Pluralist Mathematics, Minimalist Philosophy: Hans Reichenbach. Drunken Risibility.


Hans Reichenbach relativized the notion of the constitutive a priori. The key observation concerns the fundamental difference between definitions in pure geometry and definitions in physical geometry. In pure geometry there are two kinds of definition: first, there are the familiar explicit definitions; second, there are implicit definitions, that is the kind of definition whereby such fundamental terms as ‘point’, ‘line’, and ‘surface’ are to derive their meaning from the fundamental axioms governing them. But in physical geometry a new kind of definition emerges – that of a physical (or coordinative) definition:

The physical definition takes the meaning of the concept for granted and coordinates to it a physical thing; it is a coordinative definition. Physical definitions, therefore, consist in the coordination of a mathematical definition to a “piece of reality”; one might call them real definitions. (Reichenbach, 8)

Now there are two important points about physical definitions. First, some such correlation between a piece of mathematics and “a piece of physical reality” is necessary if one is to articulate the laws of physics (e.g. consider “force-free moving bodies travel in straight lines”). Second, given a piece of pure mathematics there is a great deal of freedom in choosing the coordinative definitions linking it to “a piece of physical reality”, since… coordinative definitions are arbitrary, and “truth” and “falsehood” are not applicable to them. So we have here a conception of the a priori which (by the first point) is constitutive (of the empirical significance of the laws of physics) and (by the second point) is relative. Moreover, on Reichenbach’s view, in choosing between two empirically equivalent theories that involve different coordinative definitions, there is no issue of “truth” – there is only the issue of simplicity. In his discussion of Einstein’s particular definition of simultaneity, after noting its simplicity, Reichenbach writes: “This simplicity has nothing to do with the truth of the theory. The truth of the axioms decides the empirical truth, and every theory compatible with them which does not add new empirical assumptions is equally true.” (p 11)

Now, Reichenbach went beyond this and he held a more radical thesis – in addition to advocating pluralism with respect to physical geometry (something made possible by the free element in coordinative definitions), he advocated pluralism with respect to pure mathematics (such as arithmetic and set theory). According to Reichenbach, this view is made possible by the axiomatic conception of Hilbert, wherein axioms are treated as “implicit definitions” of the fundamental terms:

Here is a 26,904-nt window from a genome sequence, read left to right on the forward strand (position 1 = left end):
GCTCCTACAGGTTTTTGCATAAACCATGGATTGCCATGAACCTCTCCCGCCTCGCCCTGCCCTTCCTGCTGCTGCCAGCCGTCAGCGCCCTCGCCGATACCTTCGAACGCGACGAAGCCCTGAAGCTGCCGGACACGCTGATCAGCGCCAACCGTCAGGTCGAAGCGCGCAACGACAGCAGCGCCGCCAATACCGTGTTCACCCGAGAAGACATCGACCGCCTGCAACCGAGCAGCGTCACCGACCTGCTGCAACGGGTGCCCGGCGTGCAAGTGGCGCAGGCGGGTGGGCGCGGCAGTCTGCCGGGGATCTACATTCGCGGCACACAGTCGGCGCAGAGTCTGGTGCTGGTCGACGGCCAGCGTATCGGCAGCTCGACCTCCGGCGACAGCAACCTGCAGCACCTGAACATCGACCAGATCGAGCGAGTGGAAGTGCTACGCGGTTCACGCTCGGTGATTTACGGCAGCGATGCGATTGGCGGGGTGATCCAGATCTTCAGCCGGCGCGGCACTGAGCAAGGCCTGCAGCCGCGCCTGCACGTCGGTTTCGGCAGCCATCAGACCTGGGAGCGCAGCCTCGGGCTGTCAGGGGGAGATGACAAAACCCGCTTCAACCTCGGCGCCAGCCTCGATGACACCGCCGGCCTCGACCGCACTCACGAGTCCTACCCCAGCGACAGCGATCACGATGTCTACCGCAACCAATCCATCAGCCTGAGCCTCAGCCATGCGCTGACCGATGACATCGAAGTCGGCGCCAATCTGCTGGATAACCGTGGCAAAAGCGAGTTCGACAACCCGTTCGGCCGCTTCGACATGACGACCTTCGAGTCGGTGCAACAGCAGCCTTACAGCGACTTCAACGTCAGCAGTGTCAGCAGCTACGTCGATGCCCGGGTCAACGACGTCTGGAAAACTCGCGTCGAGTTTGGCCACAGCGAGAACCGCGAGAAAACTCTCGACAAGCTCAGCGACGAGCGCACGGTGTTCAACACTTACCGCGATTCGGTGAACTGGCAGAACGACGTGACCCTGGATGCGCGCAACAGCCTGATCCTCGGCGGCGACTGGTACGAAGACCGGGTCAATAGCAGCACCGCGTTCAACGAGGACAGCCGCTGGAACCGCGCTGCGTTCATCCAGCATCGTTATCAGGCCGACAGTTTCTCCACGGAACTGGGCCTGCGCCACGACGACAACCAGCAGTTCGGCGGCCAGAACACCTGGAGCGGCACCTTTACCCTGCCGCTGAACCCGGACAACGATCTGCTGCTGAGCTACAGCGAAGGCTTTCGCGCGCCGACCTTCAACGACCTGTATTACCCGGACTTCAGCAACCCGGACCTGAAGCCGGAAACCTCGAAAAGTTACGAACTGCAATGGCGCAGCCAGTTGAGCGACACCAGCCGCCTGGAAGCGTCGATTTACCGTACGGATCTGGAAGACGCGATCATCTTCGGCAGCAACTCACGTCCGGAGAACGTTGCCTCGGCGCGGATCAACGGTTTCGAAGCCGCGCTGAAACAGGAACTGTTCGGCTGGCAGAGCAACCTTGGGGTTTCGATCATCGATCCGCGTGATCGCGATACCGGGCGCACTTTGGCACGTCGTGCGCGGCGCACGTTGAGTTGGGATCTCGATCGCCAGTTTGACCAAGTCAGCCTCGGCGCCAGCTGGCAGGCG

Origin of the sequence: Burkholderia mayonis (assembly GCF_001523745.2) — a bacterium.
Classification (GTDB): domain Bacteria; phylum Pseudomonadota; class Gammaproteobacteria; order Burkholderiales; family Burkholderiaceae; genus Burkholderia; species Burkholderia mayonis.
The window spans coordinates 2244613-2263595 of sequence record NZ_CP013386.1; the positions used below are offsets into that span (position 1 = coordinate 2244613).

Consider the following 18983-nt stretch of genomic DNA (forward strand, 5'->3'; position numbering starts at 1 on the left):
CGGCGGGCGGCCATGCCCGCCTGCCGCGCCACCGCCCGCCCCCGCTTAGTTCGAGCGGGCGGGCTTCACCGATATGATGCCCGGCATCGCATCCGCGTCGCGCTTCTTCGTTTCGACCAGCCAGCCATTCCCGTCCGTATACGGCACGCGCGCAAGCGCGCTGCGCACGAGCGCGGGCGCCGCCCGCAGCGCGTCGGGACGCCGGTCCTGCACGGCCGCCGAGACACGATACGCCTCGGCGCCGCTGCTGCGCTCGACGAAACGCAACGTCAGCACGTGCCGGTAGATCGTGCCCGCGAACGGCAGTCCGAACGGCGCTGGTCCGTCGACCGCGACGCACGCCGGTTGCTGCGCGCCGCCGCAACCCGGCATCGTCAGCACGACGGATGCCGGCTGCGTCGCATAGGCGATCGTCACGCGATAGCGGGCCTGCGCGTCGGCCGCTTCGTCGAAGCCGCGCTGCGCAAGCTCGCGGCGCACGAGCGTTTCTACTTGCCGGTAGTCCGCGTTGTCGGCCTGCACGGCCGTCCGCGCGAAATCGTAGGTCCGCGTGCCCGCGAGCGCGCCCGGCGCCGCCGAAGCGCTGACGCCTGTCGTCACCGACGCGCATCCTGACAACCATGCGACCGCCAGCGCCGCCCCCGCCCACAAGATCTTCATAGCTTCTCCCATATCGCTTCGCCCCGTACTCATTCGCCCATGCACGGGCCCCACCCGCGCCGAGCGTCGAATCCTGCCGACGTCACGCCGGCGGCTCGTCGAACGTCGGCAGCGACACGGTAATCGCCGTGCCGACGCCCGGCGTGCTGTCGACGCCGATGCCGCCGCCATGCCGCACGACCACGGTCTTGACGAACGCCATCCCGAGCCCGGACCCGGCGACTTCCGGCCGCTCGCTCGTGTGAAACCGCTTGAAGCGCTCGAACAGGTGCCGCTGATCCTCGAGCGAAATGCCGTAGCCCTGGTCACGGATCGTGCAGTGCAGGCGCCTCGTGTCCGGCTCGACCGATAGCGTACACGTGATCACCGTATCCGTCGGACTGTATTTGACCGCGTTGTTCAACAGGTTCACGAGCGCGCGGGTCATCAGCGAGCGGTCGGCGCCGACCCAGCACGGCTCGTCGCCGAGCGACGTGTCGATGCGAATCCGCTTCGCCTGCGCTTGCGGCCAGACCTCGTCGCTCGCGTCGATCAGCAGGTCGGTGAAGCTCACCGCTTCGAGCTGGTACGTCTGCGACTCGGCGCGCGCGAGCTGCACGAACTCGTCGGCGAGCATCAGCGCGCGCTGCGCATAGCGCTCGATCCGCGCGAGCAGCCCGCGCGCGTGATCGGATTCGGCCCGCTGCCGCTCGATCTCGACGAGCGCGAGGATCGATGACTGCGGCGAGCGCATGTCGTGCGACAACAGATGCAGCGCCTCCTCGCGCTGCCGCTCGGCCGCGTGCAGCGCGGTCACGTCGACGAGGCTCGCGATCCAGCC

The problem of the axioms of mathematics was solved by the discovery that they are definitions, that is, arbitrary stipulations which are neither true nor false, and that only the logical properties of a system – its consistency, independence, uniqueness, and completeness – can be subjects of critical investigation. (p 3)

It needs to be stressed here that Reichenbach is extending the Hilbertian thesis concerning implicit definitions since although Hilbert held this thesis with regard to formal geometry he did not hold it with regard to arithmetic.

On this view there is a plurality of consistent formal systems and the notions of “truth” and “falsehood” do not apply to these systems; the only issue in choosing one system over another is one of convenience for the purpose at hand and this is brought out by investigating their metamathematical properties, something that falls within the provenance of “critical investigation”, where there is a question of truth and falsehood. This radical form of pluralism came to be challenged by Gödel’s discovery of the incompleteness theorems. To begin with, through the arithmetization of syntax, the metamathematical notions that Reichenbach takes to fall within the provenance of “critical investigation” were themselves seen to be a part of arithmetic. Thus, one cannot, on pain of inconsistency, say that there is a question of truth and falsehood with regard to the former but not the latter. More importantly, the incompleteness theorems buttressed the view that truth outstrips consistency. This is most clearly seen using Rosser’s strengthening of the first incompleteness theorem as follows: Let T be an axiom system of arithmetic that (a) falls within the provenance of “critical investigation” and (b) is sufficiently strong to prove the incompleteness theorem. A natural choice for such an axiom system is Primitive Recursive Arithmetic (PRA) but much weaker systems suffice, for example, IΔ0 + exp. Either of these systems can be taken as T. Assuming that T is consistent (something which falls within the provenance of “critical investigation”), by Rosser’s strengthening of the first incompleteness theorem, there is a Π01-sentence φ such that (provably within T + Con(T )) both T + φ and T + ¬φ are consistent. However, not both systems are equally legitimate. For it is easily seen that if a Π01-sentence φ is independent from such a theory, then it must be true. The point being that T is ∑10-complete (provably so in T). So, although T + ¬φ is consistent, it proves a false arithmetical statement.